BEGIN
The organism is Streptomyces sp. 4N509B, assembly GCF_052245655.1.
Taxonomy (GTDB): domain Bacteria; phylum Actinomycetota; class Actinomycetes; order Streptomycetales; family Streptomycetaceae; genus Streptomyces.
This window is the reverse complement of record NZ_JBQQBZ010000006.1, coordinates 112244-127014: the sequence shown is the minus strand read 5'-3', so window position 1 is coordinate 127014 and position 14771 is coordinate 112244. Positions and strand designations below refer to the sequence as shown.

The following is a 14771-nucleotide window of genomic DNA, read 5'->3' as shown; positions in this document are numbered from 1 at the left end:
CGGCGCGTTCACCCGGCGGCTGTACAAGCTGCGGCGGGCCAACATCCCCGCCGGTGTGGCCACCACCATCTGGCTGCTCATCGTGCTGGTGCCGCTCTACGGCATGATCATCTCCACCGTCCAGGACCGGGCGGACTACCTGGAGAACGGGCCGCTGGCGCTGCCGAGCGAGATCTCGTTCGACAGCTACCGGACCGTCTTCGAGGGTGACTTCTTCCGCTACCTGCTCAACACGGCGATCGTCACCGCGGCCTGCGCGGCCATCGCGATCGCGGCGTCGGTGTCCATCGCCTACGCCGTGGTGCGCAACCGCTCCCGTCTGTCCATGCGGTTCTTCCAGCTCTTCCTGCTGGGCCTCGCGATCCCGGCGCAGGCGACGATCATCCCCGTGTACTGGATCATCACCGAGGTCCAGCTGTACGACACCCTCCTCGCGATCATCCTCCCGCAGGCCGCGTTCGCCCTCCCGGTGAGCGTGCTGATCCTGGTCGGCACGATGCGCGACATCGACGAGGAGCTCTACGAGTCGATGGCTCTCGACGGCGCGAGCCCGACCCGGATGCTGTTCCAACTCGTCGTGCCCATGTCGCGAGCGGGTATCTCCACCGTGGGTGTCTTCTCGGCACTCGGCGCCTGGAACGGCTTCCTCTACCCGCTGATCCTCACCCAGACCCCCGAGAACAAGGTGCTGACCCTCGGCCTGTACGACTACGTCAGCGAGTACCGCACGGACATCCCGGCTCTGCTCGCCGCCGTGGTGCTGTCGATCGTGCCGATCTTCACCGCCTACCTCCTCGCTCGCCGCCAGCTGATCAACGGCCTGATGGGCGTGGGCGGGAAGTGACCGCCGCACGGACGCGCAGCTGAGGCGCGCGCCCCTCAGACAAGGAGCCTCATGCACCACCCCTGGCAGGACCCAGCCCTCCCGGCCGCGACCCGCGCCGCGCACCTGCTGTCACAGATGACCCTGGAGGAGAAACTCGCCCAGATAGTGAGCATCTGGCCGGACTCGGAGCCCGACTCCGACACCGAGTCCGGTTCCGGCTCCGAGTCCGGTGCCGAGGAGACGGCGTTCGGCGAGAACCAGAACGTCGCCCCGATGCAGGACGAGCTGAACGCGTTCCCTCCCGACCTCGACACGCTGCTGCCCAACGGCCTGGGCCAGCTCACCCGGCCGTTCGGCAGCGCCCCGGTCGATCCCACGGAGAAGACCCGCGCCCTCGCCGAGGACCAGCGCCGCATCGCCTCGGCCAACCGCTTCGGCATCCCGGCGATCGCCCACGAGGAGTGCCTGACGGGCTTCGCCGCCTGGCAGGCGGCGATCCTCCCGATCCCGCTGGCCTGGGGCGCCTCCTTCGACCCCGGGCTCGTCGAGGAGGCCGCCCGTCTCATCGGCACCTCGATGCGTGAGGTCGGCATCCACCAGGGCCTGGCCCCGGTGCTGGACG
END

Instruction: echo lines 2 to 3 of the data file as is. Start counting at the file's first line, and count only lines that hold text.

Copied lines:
Taxonomy (GTDB): domain Bacteria; phylum Actinomycetota; class Actinomycetes; order Streptomycetales; family Streptomycetaceae; genus Streptomyces.
This window is the reverse complement of record NZ_JBQQBZ010000006.1, coordinates 112244-127014: the sequence shown is the minus strand read 5'-3', so window position 1 is coordinate 127014 and position 14771 is coordinate 112244. Positions and strand designations below refer to the sequence as shown.